|To the Congress of the United States,
Hyperemesis Gravidarum (HG) is the most severe form of nausea and vomiting during pregnancy. It can lead to dehydration, severe malnutrition and electrolyte imbalance that can be fatal for both mother and her unborn child(ren).
The cause and prevalence of HG are unknown due largely to the absence of larger scale, controlled research. Some studies estimate as many as 10 percent of pregnant women are affected. According to the Healthcare Cost & Utilization Project (HCUP), there are nearly 300,000 visits to ERs and hospitals due to HG. HG is hardly a rare disorder. Still, fewer than 20 studies were published on HG in 2010 while studies on birth defects, which affect fewer children, number over 11,000.
After an extensive online search and months of continued research to locate statistics regarding HG, the Ayden Rae Foundation is appalled to report the outcome of the findings. Unfortunately, it has been since 2008 that any statistics have been tracked surrounding the true impact of HG. The report before that was conducted in 1996. In 1996, there were approximately 68,000 documented cases of HG in the U.S. In 2008, HCUP reported nearly 300,000 visits to the ERs and hospitals due to HG.
HG incidence rates are comparable to breast cancer rates. Yet, federal funding is not available for HG research, awareness, and education efforts. In 2008, there were close to 300,000 documented HG related emergency room visits and hospital stays; there were only 185,000 breast cancer related visits and stays according to The American Cancer Society.
In 2011, an estimated 230,480 new cases of invasive breast cancer were expected to be diagnosed in women in the U.S., along with 57,650 new cases of non-invasive (in situ) breast cancer as estimated by the American Cancer Society. New cases for HG are unknown at this point because they are not being tracked and/or being misdiagnosed. Once the true facts and figures are properly calculated, the impact HG has on families worldwide will be astonishing.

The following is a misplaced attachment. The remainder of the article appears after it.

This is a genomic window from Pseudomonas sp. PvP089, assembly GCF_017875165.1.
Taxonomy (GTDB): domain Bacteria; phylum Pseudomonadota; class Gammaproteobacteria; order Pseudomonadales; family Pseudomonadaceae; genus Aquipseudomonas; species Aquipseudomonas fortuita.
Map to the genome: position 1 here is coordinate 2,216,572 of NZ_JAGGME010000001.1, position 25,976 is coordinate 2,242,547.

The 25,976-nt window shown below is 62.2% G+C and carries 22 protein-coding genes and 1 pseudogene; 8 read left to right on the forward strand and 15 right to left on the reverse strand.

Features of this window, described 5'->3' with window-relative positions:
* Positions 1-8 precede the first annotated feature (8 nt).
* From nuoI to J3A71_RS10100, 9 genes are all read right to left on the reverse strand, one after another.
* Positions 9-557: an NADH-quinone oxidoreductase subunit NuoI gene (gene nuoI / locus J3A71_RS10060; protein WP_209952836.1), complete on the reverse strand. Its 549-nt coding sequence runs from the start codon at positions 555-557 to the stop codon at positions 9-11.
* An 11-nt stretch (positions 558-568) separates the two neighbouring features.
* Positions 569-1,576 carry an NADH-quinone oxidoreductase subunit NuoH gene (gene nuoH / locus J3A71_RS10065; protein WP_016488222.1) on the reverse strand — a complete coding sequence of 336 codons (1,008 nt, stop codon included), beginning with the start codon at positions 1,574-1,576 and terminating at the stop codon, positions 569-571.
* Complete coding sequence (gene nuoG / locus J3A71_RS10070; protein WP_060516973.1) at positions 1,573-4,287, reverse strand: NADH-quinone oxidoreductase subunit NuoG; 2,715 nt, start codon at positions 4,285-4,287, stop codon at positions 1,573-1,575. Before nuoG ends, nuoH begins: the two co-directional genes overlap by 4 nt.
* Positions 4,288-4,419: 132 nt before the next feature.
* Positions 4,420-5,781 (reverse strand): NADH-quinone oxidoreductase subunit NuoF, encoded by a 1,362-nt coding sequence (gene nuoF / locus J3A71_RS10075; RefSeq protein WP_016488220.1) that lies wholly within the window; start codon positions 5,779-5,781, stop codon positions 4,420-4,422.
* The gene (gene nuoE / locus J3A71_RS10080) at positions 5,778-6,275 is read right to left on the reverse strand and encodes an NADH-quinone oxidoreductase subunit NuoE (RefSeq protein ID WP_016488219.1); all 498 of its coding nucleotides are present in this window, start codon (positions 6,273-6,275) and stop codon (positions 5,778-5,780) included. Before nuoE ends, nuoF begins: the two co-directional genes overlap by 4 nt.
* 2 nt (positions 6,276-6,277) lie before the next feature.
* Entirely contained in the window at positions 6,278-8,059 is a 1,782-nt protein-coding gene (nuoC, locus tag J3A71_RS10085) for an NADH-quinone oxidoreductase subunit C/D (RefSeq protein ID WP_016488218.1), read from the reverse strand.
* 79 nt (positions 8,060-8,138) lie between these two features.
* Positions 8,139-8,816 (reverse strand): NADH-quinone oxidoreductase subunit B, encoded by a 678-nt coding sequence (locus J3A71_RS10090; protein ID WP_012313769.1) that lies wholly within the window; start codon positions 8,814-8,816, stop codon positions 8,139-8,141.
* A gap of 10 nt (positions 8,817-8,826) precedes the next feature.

- In 2007, Breast Cancer received a significant amount of funding, 7 million, and HG received no funding or recognition from the National Institutes of Health, our nation’s medical research agency.
Scientists working to discover new treatments for medical conditions and cures should not be made to compete for limited research funding. Scientists must feel encouraged to develop HG research as well. Both breast cancer and HG research funding must continue to grow. Breast cancer and HG patients, are similar in number and should receive adequate funding and promotion.
We, the undersigned, call on the Congress of the United States to make HG research a national public health priority. Specifically, we ask the members of Congress to ensure that promotion and funding for HG research is, at all times, comparable to levels allocated for breast cancer and other diseases funded for the public health.
It is theorized that HG is genetic and may be passed from mother to child. This explains the explosive numbers of ER and hospital visits up from 68,000 in 1996 to approximately 300,000 in 2008. However, due to the lack of research, no one knows for sure. Much needed research has yet to be done on the subject of HG to confirm or deny any such findings and how many there are to date. USC and UCLA are awaiting funding for research at this time. The Ayden Rae Foundation and its supporters are doing all they can with limited funding to aid such research and support the challenges in finding a cause and cure for HG http://www.aydenraefoundation.org/.
FACT: 1 in every 3 Hyperemesis Gravidarum pregnancies does not result in a live birth. By making Hyperemesis Gravidarum a National Priority, the United States can lead the way in identifying a cause and a cure for a disorder that claims innocent lives and destroys families.